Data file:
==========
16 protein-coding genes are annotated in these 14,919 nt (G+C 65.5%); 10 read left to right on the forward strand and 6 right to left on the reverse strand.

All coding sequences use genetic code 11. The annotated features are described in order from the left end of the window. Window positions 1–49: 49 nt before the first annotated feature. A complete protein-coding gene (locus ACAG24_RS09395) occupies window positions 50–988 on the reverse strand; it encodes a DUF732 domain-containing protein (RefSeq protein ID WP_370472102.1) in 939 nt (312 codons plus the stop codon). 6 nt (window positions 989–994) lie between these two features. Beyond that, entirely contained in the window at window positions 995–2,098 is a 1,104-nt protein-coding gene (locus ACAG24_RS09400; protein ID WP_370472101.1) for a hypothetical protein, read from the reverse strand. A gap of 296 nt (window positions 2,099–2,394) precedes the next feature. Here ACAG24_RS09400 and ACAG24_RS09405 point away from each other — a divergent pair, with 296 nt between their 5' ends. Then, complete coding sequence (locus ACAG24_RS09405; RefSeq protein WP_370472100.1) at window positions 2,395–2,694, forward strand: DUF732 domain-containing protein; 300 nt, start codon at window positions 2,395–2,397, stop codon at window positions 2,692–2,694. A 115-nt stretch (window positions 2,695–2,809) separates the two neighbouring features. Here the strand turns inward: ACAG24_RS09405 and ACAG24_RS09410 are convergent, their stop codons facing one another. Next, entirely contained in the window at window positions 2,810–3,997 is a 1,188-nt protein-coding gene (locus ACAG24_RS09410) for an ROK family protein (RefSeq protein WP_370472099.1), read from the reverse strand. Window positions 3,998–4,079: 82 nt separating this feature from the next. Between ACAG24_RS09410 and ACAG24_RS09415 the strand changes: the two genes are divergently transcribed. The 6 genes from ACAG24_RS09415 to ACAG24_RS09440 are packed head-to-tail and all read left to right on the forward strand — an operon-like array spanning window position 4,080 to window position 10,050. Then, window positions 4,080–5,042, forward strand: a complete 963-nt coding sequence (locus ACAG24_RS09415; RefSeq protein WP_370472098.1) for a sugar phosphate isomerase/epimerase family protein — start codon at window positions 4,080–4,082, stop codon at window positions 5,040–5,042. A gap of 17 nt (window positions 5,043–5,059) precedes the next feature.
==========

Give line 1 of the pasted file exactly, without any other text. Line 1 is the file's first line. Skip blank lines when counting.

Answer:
16 protein-coding genes are annotated in these 14,919 nt (G+C 65.5%); 10 read left to right on the forward strand and 6 right to left on the reverse strand.